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Is the Patenting of Genes Ethical?

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When examining whether or not something is ethical, one must consider if the act (or individual involved) can advance or regress the lives and welfare of the people.  But, when economics are involved, the examination of ethics becomes much more difficult in a capitalistic society that is driven by innovation and profit. Thus, when dealing with the patenting of genes, it is imperative that we examine it through three primary lenses: The humanitarian, scientific, and economic point of views. From a humanitarian and scientific viewpoint, patenting genes does not exemplify the welfare of us all, because it may hinder medical advancements and scientific findings of others. From an economic scope, the profits that institutions and corporations such as Myriad Genetics makes off a person’s DNA is not only unethical but, does not outweigh the welfare of the people.

Scientifically, as well as from a humanitarian standpoint, patenting genes should be deemed unethical because it stagnates the development and innovation for furthering treatment, cures and the early detection of diseases for millions. According to global cancer statistics, cancer is the leading cause of death in economically developed countries and the second leading cause of death in developing countries (“Global cancer statistics.” 2011).

Of course, we as Americans have a lot more access to resources, research, and funding than many other under developed countries do not have. If these less fortunate countries have innovative ideas and developments that may assist in cures and medical advancements, shouldn’t we welcome their knowledge and expertise? One can never predict the scientific discoveries or advancements that we could inhibit by allowing an institution to monopolize a person’s gene. Not only is this unethical, but it puts us all at a disadvantage because it blocks the opportunity for outside institutions to access the DNA and possibly make a revolutionary finding and/or medical advancement that could benefit us all.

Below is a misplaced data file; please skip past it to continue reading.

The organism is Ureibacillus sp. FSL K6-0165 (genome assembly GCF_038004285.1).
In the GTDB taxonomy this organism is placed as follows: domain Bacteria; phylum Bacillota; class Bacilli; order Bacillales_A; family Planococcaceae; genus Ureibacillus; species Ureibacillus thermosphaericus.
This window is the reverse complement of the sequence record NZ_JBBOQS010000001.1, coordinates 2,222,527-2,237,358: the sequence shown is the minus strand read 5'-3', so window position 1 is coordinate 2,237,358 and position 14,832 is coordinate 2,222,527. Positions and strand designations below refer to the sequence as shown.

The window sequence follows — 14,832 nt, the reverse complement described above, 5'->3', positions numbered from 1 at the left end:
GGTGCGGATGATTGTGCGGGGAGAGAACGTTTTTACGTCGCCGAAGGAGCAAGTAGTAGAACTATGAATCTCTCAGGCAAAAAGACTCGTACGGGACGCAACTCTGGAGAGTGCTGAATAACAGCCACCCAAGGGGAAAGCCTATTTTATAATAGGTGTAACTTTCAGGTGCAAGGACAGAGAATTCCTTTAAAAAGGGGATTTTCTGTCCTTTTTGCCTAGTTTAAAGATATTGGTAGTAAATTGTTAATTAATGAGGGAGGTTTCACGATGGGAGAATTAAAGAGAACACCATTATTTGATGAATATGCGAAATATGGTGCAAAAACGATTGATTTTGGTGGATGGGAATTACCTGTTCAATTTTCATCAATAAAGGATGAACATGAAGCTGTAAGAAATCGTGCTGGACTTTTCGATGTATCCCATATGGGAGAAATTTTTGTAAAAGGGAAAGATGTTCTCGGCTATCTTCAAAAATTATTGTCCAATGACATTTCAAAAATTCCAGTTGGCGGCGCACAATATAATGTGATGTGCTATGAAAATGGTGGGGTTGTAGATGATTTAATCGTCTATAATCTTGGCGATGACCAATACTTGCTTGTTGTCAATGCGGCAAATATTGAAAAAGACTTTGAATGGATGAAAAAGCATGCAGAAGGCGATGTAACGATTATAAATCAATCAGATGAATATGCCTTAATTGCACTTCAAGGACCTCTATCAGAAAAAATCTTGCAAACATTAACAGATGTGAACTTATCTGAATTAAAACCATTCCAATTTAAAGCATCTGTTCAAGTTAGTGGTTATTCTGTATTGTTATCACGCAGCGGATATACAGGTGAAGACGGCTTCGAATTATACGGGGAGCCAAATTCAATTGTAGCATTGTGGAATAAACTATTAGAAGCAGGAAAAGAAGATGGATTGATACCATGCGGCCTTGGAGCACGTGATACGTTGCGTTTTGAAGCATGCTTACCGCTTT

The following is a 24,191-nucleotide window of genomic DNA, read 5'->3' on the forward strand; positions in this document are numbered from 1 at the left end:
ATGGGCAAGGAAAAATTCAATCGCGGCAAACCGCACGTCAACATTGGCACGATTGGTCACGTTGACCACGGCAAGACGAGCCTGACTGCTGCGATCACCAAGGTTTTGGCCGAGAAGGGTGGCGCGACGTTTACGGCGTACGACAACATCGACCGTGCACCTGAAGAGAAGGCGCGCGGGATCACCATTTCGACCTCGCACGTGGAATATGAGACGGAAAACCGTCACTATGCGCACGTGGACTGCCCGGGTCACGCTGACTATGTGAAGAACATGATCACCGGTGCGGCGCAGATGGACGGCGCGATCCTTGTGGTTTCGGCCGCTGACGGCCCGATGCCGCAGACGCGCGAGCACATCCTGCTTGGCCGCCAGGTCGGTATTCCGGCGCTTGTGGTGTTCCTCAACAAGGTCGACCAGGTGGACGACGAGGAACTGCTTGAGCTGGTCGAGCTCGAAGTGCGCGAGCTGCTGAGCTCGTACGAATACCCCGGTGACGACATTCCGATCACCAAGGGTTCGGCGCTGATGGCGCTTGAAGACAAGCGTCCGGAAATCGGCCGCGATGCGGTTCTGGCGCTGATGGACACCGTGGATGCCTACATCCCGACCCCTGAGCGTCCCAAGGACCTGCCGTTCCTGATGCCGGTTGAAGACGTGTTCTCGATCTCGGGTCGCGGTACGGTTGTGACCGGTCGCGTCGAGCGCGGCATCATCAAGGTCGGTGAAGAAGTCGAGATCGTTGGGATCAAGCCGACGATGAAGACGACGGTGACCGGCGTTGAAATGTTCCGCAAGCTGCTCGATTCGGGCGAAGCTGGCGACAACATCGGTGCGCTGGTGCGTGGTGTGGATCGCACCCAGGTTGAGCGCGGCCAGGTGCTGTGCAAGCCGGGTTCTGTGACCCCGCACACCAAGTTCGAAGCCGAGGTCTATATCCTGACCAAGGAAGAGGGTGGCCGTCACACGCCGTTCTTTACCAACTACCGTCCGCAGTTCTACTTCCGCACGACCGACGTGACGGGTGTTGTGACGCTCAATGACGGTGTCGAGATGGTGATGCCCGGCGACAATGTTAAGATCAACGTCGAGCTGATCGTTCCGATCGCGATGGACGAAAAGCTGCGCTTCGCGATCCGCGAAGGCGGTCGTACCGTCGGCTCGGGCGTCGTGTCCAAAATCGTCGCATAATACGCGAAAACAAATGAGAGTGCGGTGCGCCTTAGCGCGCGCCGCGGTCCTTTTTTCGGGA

From an economic aspect, allowing an institution to patent genes is fairly similar to a business monopolizing over a particular good and/or service. Like with most goods in the United States, we put the consumer at risk when we allow a corporation to capitalize on a particular good. Monopolization often leads to a lack of innovation, minimal suppliers, and high prices; and unfortunately, the patent of genes has had a similar effect on the health industry. As stated in the article, Myriad charges about $3000 for testing, while hundreds of clinical laboratories nationwide could do it for less than $200 (Rosenfeld & Mason, 2013). Who is to say that the average person can afford to pay $3000 for a particular DNA test? And for those who cannot, should they not have access to the possibility of a life changing result, simply because they cannot afford to pay the inflated price that Myriad Genetics is allowed to charge because of the government’s lack of regulations? Ultimately, if the constitution states that we have a right to privacy, as well as property, we should also have the right to profit off that which is our personal property, our DNA.



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